–Administrative monetary penalties could be imposed of up to the greater of 3 percent of global revenue, or $10 million, relating to any single investigation/decision by the Privacy Commissioner. These penalties would by imposed by the new Personal Information and Data Protection Tribunal, after reviewing recommendations of the Privacy Commissioner, or if a party appealed a decision by the Privacy Commissioner to not recommend a penalty. An expanded range of offences could result in fines of up to the greater of 5 percent of an organization’s gross global revenue or $25 million.

–C-11 would add a private right of action, where individuals may sue an organization for damages for loss or injury suffered, where the Privacy Commissioner, the Tribunal or a court has found the organization to be in contravention of the Act.

–Individuals would be able to ask an organization to transfer their personal information to another organization in the same sector or engaging in the same activity.

–Organizations that use artificial intelligence (AI) to make predictions, recommendation or decisions about people would have to explain on request how its algorithm made a decision about a person.

The bill proposes several new exemptions to consent for the collection, use or disclosure of personal information. However, it would impose stricter rules for uses and disclosures that are still subject to consent, including more detailed disclosures and a stronger expectation of express consent. At the same time the bill recognizes that organizations may de-identify personal information without the need for consent, as long as it could not be reasonably foreseen to be used to identify an individual.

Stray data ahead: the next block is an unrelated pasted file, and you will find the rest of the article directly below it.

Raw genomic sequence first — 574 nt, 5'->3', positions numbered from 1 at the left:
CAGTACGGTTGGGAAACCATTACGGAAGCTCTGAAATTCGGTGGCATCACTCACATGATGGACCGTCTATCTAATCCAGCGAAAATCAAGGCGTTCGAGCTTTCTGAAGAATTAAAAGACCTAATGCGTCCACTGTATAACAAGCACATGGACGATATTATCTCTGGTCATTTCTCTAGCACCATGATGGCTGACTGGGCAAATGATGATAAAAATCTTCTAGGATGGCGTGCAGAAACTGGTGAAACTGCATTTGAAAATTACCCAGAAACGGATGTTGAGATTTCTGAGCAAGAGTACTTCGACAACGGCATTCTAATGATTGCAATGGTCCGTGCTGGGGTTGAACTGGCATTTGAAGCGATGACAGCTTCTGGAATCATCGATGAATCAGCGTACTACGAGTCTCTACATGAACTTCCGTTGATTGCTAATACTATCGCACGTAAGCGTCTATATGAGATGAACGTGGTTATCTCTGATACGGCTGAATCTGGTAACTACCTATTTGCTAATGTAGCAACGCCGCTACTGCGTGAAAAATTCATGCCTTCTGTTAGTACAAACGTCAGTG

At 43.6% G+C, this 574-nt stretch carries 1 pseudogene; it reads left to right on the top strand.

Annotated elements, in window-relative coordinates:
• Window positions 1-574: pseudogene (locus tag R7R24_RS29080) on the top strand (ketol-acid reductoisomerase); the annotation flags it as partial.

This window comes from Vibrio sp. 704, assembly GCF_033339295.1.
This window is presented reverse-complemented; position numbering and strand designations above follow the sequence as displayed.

The new bill does not conflict with provincial legislation. In Alberta, British Columbia and Quebec provincial private sector laws will continue to apply to intra-provincial activities in those provinces.

Here are the benefits the CMA sees with Bill C-11:

–Clarity in many important areas, including not requiring consent for certain business activities, or for de-identifying personal information for research and analytical purposes.

–The ability to rely to some extent on industry codes of conduct, potentially as a means of demonstrating due diligence during an investigation.

–Organizations will now have some appeal rights from Privacy Commissioner decisions.

But the legislation has a few downsides:

–Significant monetary penalties and fines.

–New data mobility right for consumers, which creates risks related to fraud, security and more, as well as an administrative burden to business.

–New algorithmic transparency provisions, which could be challenging to implement due to the complexity of these types of technologies and decisions.

“Our initial overall impression of the bill is positive,” said Sara Clodman, vice president, public affairs and thought leadership. “However, not all of the requirements and implications of the CPPA are clear. The CMA is studying the new bill in detail and we will participate in consultations, as we did leading up to the introduction of the bill, to ensure that the interests of marketers are considered.”